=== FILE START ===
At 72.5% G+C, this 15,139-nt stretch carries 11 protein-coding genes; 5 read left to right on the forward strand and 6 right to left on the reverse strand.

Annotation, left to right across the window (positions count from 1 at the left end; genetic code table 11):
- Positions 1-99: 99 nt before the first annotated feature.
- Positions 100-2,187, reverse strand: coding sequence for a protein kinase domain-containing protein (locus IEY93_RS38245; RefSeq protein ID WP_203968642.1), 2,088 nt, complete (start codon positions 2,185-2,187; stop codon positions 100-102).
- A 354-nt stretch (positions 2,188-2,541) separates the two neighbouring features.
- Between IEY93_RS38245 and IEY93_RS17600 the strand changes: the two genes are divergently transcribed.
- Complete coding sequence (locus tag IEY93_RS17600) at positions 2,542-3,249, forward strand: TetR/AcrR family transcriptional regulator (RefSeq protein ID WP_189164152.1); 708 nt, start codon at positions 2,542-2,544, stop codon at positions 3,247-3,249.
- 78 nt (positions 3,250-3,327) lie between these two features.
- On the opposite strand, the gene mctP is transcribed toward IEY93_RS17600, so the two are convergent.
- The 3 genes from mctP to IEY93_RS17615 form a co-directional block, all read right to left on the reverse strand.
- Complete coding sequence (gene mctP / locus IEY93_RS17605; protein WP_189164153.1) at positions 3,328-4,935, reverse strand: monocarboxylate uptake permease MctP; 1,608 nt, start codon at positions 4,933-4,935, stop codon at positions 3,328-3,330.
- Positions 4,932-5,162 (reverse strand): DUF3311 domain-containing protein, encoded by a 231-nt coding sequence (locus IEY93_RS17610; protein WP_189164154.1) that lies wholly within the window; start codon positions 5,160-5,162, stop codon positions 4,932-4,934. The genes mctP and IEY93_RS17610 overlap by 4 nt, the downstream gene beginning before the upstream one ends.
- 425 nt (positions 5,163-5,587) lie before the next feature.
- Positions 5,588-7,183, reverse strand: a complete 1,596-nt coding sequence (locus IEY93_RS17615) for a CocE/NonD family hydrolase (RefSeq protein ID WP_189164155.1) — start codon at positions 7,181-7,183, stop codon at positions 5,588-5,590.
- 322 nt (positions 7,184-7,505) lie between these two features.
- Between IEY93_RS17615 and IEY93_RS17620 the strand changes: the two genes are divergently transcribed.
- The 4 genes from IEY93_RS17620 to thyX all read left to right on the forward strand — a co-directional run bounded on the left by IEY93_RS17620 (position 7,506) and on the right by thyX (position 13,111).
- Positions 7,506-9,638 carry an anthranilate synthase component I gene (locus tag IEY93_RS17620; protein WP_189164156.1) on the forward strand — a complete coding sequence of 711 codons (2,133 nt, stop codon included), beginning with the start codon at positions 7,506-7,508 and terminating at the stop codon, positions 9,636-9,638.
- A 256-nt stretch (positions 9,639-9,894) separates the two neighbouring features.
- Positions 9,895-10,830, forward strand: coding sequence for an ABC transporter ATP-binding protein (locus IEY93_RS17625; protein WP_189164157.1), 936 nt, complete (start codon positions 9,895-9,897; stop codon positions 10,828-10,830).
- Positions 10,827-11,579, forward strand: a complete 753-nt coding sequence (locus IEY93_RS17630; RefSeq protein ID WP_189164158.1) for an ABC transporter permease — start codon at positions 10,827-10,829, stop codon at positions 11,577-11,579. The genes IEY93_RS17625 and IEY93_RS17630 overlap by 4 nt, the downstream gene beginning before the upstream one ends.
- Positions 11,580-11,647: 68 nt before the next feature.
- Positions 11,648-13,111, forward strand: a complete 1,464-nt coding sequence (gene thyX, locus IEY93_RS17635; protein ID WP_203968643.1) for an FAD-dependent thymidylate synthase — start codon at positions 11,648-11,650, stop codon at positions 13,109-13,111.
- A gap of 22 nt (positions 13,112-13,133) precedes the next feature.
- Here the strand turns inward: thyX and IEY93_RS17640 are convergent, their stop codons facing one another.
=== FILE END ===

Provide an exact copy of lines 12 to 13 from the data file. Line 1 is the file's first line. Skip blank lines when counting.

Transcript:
- Positions 4,932-5,162 (reverse strand): DUF3311 domain-containing protein, encoded by a 231-nt coding sequence (locus IEY93_RS17610; protein WP_189164154.1) that lies wholly within the window; start codon positions 5,160-5,162, stop codon positions 4,932-4,934. The genes mctP and IEY93_RS17610 overlap by 4 nt, the downstream gene beginning before the upstream one ends.
- 425 nt (positions 5,163-5,587) lie before the next feature.